Around 7000 people at risk of becoming homeless are about to be moved to the top of the queue for secure social housing, but they must be 55 or older.
It is part of a pledge the Victorian Government made in May to reduce homelessness in the state. From next month, a new social housing category will be created solely for those aged 55 and older, many of whom have waited years to be placed in public housing.
Housing Minister Martin Foley said homelessness among older Australians is a serious, yet largely under-recognised problem.
"We know some of our most vulnerable Victorians waiting for housing are over the age of 55 – and they often wait the longest," said Mr Foley.
According to Victoria’s Department of Human Services, there are currently around 57,000 people on the public housing waitlist, 11,000 of whom are ‘priority one’ cases.
Priority one cases usually have to wait around 12 months to be placed into accommodation.
The 7000 older Australians will increase the number of priority one cases to 18,000.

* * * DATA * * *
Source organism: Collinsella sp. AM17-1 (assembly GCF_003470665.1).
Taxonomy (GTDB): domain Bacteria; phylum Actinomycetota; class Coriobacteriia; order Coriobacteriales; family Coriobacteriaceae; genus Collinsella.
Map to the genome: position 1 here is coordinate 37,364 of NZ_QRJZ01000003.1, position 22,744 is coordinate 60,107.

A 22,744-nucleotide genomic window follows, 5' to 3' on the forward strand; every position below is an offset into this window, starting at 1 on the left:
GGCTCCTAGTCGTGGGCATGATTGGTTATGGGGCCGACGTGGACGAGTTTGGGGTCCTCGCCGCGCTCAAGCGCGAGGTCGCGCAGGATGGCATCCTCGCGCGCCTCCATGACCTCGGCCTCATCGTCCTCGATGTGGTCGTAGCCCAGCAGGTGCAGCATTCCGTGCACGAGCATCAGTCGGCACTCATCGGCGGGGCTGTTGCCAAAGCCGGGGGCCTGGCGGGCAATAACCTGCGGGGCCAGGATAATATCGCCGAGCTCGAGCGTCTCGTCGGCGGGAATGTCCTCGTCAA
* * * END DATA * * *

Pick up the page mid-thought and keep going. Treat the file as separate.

The Andrews Government has provided 1600 homes since making the pledge, and has promised a total of 6000 new public homes to help reduce this waiting list. The state has assigned $800 million towards this commitment.
According to Professor Guy Johnson at the Royal Melbourne Institute of Technology’s Unison Housing Research Program, homelessness among the elderly is on the rise. He says that, because you’ll not often see them on the streets, it’s rarely noticed.
"Where we are seeing growth in older homeless people is not in the rough sleeping population, it's more in the precarious housing circumstances, in boarding houses, share houses, caravans and so forth," said Professor Johnson.
Do you hope that the Victorian Government’s example catches on among the other states? Are you, or is someone you know, waiting for public housing? Would you like to share your experience?
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